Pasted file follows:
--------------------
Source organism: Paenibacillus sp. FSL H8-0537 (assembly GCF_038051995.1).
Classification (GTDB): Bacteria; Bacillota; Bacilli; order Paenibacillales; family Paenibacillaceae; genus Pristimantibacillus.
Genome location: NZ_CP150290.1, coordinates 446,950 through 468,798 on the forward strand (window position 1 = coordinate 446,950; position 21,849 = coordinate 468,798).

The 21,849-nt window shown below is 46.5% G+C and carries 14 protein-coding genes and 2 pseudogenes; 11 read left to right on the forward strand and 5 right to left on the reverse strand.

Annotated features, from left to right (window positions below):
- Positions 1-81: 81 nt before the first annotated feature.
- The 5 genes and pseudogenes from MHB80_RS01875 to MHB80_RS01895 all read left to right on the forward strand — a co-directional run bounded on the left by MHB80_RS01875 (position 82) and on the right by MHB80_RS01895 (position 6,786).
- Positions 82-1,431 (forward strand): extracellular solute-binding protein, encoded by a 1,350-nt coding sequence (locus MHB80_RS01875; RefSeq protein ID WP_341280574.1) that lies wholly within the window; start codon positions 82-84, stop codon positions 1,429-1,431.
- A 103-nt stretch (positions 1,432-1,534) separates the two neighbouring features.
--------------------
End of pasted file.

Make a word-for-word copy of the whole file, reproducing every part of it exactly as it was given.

Source organism: Paenibacillus sp. FSL H8-0537 (assembly GCF_038051995.1).
Classification (GTDB): Bacteria; Bacillota; Bacilli; order Paenibacillales; family Paenibacillaceae; genus Pristimantibacillus.
Genome location: NZ_CP150290.1, coordinates 446,950 through 468,798 on the forward strand (window position 1 = coordinate 446,950; position 21,849 = coordinate 468,798).

The 21,849-nt window shown below is 46.5% G+C and carries 14 protein-coding genes and 2 pseudogenes; 11 read left to right on the forward strand and 5 right to left on the reverse strand.

Annotated features, from left to right (window positions below):
- Positions 1-81: 81 nt before the first annotated feature.
- The 5 genes and pseudogenes from MHB80_RS01875 to MHB80_RS01895 all read left to right on the forward strand — a co-directional run bounded on the left by MHB80_RS01875 (position 82) and on the right by MHB80_RS01895 (position 6,786).
- Positions 82-1,431 (forward strand): extracellular solute-binding protein, encoded by a 1,350-nt coding sequence (locus MHB80_RS01875; RefSeq protein ID WP_341280574.1) that lies wholly within the window; start codon positions 82-84, stop codon positions 1,429-1,431.
- A 103-nt stretch (positions 1,432-1,534) separates the two neighbouring features.